Nishizaki: She has to be aboard. In the beginning, she’s worried about Kodai, but I want to add into the story how she gradually realizes how much he’s become a part of her.
Kasahara: Yuki has the feeling of a holy virgin. It’d be good for her to acknowledge her own feelings toward Kodai a bit more.
Nishizaki: I think the part of the holy virgin is necessary to nature. If we overdo it, their coupling in the last scene won’t work. I’d like her to be a woman of Showa 30 (i.e. the year 1956).
When the boy dies it is the one good thing he’s done, so therefore he wants to lay down his life
Kasahara: The Vulcan boy is next. I think he should do something in the story to get caught between Yuki and Kodai, or Kodai and Okita. Isn’t he about 11 years old?
Eiichi: How about making the boy more combative than Kodai? He fights so viciously that it makes Kodai question the good in it.
Masuda: If he comes from a combative race, he should have characteristics like quick jumping ability and agile, aggressive action.
Shirato: Close to the image of a wolf boy?
Eiichi: Probably not. Would his jumping ability increase on Earth because Vulcan is a high-gravity planet?
Kasahara: That’s good. He could make a great jump and cling to Yuki’s neck. When the boy dies he’s doing one good thing, and so he wants to lay down his life.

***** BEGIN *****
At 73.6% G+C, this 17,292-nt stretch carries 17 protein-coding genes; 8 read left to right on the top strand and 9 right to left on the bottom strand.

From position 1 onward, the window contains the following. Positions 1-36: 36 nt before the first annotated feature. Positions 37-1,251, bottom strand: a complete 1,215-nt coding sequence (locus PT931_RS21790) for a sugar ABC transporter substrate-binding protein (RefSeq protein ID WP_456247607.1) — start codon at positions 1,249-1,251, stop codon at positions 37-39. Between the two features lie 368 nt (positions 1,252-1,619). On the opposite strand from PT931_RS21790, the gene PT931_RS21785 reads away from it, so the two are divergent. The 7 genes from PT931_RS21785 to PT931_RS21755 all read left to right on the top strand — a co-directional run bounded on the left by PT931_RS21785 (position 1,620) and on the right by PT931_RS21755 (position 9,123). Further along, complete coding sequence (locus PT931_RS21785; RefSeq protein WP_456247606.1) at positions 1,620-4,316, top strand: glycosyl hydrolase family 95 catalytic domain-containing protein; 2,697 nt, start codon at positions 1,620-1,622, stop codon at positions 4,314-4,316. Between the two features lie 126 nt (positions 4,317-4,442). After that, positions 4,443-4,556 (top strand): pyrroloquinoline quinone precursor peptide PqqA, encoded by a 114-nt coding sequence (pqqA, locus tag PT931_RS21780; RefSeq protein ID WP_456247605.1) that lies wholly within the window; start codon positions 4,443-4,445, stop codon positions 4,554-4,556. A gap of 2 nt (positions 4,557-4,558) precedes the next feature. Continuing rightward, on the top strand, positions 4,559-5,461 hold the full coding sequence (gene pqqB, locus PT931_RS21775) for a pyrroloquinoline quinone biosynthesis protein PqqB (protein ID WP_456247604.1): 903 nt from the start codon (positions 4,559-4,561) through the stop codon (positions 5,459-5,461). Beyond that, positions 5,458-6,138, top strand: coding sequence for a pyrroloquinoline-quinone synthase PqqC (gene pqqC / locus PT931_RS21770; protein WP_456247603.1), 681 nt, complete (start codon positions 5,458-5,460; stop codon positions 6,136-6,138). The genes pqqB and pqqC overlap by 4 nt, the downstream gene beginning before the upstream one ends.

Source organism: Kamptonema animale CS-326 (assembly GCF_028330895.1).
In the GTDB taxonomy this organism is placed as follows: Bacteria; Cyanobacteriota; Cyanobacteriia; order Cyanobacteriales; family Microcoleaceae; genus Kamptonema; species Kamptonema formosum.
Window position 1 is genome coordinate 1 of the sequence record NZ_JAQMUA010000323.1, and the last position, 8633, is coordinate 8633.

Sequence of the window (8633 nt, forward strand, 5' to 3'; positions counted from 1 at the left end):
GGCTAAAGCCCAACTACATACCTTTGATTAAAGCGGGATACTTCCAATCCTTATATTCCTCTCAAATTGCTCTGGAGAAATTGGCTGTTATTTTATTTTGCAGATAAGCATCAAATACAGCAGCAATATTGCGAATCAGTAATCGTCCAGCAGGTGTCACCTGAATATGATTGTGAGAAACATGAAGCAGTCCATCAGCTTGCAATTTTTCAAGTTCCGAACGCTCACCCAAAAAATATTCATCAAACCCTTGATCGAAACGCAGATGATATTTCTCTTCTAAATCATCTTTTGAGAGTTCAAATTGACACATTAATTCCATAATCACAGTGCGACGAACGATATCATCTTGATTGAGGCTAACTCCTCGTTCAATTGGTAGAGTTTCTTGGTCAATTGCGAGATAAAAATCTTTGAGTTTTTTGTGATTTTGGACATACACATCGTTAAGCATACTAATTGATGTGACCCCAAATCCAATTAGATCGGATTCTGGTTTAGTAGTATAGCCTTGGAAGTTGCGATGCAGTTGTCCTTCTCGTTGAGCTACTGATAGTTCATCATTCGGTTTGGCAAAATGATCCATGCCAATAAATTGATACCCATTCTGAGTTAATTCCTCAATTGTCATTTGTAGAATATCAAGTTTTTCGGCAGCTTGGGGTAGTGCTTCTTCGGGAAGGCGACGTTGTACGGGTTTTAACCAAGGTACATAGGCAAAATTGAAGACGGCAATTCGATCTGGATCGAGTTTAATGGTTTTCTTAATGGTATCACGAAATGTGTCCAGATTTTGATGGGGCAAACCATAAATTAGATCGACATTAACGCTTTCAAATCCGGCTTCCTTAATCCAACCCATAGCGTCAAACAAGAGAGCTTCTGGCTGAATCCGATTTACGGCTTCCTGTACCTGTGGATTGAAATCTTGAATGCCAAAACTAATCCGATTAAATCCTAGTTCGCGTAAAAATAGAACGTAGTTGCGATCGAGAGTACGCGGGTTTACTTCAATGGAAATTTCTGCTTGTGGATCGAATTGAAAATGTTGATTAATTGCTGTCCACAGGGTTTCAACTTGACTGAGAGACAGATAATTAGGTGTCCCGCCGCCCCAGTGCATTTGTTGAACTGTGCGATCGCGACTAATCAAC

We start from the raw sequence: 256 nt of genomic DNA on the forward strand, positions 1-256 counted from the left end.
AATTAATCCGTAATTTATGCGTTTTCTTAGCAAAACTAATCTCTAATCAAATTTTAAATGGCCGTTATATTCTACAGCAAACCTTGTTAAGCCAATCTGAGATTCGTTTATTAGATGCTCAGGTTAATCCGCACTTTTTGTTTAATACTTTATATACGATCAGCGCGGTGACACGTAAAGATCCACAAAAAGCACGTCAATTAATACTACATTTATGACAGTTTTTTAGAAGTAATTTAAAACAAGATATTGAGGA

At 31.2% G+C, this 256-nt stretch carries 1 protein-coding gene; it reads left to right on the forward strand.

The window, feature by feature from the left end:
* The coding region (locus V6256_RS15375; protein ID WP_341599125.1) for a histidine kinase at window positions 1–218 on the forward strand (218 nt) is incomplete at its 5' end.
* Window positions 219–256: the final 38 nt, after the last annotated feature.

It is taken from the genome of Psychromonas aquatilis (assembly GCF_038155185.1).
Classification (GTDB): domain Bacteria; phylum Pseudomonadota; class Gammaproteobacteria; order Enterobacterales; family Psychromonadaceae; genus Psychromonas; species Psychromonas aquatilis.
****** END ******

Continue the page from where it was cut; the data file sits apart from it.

Eiichi: When Vulcan is destroyed, the boy will die, right?
Kasahara: It’s Yuki’s plan for Dessler to pick up the boy at the end and deliver him to the [Vulcan] emperor. At that moment, BANG–an explosion.
Nishizaki: Is it necessary to destroy the emperor 100%?
Kasahara: That’s right. There will be a catharsis from it. The suicidal explosion of Yamato doesn’t have to be the catharsis.
Nishizaki: Finally, after the fierce battle, the number of people killed is huge. The emperor takes responsibility and blows himself up. Before that, we have the boy make a request, and a very small fleet of ships passes by. I think there would be a catharsis in the big aircraft carrier being critically hit.
Eiichi: The many residents of his planet would be forsaken and killed because of the bad guy trying to take over the Earth. Otherwise there wouldn’t be a catharsis.
Kasahara: In this case, I think destroying the enemy ship would be a catharsis, not killing all the enemy people. The emperor takes responsibility and commits suicide. When he dies, he murmurs, “If I’d been one of the race living on Earth all this time, this never would have happened… It turns out that he has a conscience.
Nishizaki: That’s right. We should write the death of the emperor. Several people from Vulcan are left. Dessler could be asked to rescue them. Then there’s a story between Dessler and the emperor.